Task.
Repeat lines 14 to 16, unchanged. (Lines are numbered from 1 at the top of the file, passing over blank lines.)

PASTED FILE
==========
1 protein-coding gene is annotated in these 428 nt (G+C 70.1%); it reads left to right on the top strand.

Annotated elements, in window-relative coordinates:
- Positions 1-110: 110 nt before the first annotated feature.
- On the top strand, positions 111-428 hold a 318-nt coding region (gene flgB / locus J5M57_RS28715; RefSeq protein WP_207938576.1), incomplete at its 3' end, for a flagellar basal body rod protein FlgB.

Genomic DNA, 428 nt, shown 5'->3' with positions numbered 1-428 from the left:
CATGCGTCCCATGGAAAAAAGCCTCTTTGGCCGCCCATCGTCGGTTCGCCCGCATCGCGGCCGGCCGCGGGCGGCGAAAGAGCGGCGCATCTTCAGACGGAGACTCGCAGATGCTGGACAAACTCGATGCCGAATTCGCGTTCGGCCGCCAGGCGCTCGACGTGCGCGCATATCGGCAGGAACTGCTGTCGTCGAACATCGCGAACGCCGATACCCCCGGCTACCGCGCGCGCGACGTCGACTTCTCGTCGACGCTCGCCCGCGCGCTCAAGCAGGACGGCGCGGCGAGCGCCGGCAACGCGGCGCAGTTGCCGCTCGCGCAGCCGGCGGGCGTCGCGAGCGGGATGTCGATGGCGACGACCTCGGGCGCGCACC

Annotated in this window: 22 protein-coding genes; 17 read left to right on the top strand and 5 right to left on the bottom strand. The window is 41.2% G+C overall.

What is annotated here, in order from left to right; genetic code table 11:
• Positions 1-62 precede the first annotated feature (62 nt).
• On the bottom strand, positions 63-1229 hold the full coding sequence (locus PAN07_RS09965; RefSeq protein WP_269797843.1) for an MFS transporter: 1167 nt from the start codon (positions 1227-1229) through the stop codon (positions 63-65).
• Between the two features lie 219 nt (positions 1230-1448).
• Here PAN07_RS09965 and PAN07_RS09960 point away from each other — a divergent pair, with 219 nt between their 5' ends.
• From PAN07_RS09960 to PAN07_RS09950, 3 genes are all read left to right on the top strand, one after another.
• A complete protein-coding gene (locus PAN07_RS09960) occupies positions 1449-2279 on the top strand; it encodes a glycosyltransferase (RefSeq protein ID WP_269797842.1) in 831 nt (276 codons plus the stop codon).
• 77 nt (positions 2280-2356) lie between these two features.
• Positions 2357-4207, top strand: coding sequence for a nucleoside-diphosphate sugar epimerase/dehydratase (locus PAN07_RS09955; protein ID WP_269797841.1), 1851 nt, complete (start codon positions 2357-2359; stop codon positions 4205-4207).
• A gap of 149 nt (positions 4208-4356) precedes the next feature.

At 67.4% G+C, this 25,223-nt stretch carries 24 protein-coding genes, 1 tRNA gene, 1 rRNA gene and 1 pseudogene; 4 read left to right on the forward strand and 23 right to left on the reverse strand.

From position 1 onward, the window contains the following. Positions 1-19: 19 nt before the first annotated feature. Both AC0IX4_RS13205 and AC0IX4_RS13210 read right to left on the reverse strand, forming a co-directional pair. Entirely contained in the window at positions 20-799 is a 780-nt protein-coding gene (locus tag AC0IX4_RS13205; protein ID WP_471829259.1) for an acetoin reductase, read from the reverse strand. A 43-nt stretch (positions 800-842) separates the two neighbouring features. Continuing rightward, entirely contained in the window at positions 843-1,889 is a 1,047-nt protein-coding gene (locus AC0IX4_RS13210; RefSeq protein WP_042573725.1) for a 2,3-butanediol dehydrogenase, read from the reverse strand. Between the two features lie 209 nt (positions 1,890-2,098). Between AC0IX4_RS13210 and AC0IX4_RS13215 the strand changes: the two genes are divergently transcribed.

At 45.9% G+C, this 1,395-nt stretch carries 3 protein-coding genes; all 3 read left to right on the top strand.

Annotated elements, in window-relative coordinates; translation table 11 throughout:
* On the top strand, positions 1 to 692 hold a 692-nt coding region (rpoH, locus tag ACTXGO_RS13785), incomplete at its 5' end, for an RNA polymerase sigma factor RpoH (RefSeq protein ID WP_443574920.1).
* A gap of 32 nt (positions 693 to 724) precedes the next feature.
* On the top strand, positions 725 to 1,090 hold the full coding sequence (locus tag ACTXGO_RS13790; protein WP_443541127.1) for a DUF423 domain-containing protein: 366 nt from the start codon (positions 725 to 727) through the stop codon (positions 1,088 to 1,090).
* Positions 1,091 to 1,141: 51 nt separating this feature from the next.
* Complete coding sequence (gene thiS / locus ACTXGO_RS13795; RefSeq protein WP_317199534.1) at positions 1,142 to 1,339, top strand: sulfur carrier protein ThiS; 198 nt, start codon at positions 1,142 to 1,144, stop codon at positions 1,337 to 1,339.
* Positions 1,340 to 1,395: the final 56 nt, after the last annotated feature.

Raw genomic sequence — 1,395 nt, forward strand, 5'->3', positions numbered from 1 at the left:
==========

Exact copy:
• A complete protein-coding gene (locus PAN07_RS09960) occupies positions 1449-2279 on the top strand; it encodes a glycosyltransferase (RefSeq protein ID WP_269797842.1) in 831 nt (276 codons plus the stop codon).
• 77 nt (positions 2280-2356) lie between these two features.
• Positions 2357-4207, top strand: coding sequence for a nucleoside-diphosphate sugar epimerase/dehydratase (locus PAN07_RS09955; protein ID WP_269797841.1), 1851 nt, complete (start codon positions 2357-2359; stop codon positions 4205-4207).